A Pandemic Perspective: Are Classical Architects the Runt of the Professional Litter?
Updated: Aug 29, 2022
2020 has been an extraordinary year for reflection. The pandemic has given us pause, a moment to think about our habits and to question the ways in which our societies operate. We have seen social justice and existing inequities brought to the forefront of mainstream discussions with regards to race, gender, and sexual orientation. Consequently, many of us have seen an increased level of activism amongst our networks with the goal to see a systemic cultural shift in the not-so-distant future, one that garners greater awareness, understanding, and acceptance within our organisations. Beneath it all, of course, is the ambition to harness the full potential of our human capital through empowering an ever-diversifying body of individuals to feel fully included and engaged.
In the context of architecture, the question arises whether the momentum at this point in history can be used to address a different issue: the acceptance of classical architecture amongst the wider profession. It may be surprising to hear that there is a thriving global market for traditional buildings and a growing interest amongst a younger cohort to study classical design. However, the study, let alone the practice of classical architecture, is an incredibly difficult feat to accomplish in the UK today mostly due to prejudices shared by many professionals and academics, the same individuals who dictate the overarching structure of the professional network. It is not uncommon for tutors to dismiss students who show an interest in classical design, nor for students with a passion for classical design to submit superficial designs to obtain improved marks from tutors. The dogma passed on from tutors is then taken into the profession, where we see, yet again, traditional architects being ostracized from important awards and forums for discussion.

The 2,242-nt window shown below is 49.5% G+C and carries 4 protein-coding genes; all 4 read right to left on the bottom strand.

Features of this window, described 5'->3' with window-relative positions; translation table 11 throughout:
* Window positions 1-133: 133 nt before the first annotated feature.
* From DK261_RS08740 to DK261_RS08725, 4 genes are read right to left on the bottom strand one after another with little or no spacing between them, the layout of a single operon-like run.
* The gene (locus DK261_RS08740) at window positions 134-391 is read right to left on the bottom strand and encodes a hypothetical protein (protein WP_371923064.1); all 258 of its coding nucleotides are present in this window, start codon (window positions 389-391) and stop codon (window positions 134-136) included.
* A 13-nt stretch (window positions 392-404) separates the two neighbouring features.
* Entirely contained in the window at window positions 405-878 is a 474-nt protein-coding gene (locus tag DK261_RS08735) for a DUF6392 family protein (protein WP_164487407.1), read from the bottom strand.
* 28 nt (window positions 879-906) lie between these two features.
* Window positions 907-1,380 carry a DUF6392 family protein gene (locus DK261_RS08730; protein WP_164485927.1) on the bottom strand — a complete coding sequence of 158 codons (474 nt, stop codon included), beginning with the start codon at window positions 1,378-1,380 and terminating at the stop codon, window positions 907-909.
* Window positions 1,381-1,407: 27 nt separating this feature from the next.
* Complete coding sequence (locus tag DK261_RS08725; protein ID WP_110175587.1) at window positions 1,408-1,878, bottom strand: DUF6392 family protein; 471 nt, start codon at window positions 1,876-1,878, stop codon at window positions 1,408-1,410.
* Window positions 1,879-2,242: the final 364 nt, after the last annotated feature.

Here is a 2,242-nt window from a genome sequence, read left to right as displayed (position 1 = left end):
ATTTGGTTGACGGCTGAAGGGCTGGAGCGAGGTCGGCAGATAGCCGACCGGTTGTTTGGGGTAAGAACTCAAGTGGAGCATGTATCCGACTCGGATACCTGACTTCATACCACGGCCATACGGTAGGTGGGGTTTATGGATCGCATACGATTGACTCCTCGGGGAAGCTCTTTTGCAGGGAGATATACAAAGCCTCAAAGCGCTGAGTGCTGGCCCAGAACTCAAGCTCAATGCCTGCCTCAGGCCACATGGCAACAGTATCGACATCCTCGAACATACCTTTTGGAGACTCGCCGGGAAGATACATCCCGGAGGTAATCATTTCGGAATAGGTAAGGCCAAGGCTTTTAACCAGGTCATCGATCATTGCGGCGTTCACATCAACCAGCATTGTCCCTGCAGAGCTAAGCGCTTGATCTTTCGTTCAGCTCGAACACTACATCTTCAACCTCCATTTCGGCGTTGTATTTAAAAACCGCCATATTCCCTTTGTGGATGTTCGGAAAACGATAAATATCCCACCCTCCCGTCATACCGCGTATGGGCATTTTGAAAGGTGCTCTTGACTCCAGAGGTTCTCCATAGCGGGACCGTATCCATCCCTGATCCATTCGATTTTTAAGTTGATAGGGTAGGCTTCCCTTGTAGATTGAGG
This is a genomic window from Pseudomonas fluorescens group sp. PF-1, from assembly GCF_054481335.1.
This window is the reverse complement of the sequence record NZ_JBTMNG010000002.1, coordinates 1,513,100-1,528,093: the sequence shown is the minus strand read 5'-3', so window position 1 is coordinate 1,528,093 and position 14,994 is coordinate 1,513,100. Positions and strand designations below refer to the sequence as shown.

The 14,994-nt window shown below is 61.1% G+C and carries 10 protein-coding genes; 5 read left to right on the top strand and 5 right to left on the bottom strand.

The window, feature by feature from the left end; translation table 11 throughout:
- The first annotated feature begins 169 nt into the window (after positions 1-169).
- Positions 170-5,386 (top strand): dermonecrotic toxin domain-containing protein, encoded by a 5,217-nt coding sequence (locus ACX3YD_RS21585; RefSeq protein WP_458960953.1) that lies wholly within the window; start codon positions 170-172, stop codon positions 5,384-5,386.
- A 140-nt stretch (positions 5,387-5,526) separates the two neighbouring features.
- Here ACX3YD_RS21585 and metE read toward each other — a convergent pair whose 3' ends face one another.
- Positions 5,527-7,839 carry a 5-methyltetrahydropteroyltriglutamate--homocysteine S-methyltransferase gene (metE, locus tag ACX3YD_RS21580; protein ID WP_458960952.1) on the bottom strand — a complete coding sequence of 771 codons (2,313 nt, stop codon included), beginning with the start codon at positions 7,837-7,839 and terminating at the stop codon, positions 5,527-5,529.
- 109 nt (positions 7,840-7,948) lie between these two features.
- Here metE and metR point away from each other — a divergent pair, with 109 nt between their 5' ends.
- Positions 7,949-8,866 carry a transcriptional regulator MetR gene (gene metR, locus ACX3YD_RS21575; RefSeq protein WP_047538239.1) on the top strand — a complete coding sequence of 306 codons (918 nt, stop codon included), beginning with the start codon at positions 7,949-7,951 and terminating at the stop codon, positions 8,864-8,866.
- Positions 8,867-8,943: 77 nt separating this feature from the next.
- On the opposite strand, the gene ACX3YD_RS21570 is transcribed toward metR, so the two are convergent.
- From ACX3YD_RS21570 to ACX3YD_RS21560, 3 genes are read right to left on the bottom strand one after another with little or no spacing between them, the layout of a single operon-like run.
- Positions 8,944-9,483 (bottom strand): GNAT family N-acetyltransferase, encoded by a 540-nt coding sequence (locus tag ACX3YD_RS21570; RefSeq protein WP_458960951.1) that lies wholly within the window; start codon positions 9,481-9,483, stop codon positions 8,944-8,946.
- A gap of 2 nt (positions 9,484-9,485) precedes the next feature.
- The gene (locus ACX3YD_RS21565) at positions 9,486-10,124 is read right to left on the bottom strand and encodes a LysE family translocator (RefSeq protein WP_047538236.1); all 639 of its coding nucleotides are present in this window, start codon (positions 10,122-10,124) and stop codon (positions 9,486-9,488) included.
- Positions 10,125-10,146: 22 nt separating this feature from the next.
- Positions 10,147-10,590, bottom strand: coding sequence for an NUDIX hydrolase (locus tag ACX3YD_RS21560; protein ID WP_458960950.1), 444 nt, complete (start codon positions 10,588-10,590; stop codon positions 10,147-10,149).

Since the advent of modern architecture there has historically been an ideologically driven divide between the two groups. Many architects regard modern and classical architecture as mutually exclusive, often viewing one in competition with the other over the authority to interpret the design paradigm. However, much like the rest of the profession, classicists are also interested in resolving the housing crisis, the future of our high streets, the well-being of communities, and the lifespan of our buildings. More practically speaking, classicist similarly deal with budgetary, weatherproofing, planning, and ecological constraints, relying on close collaboration with a group of consultants to ensure the successful delivery of their designs. If given the chance, perhaps we may start to realise that there are more similarities than differences between the two.
As with so many areas, the benefits of diversity and inclusivity are self-evident especially in the field of architecture where good design has a tangible impact on the quality of life of so many. Although the tools and approaches between modernists and traditionalists may differ, through the lens of humanism they share the same goal. So, the question remains: can we learn from recent lessons around greater societal diversity and inclusivity and in turn apply these to the divide between classical and modern architecture?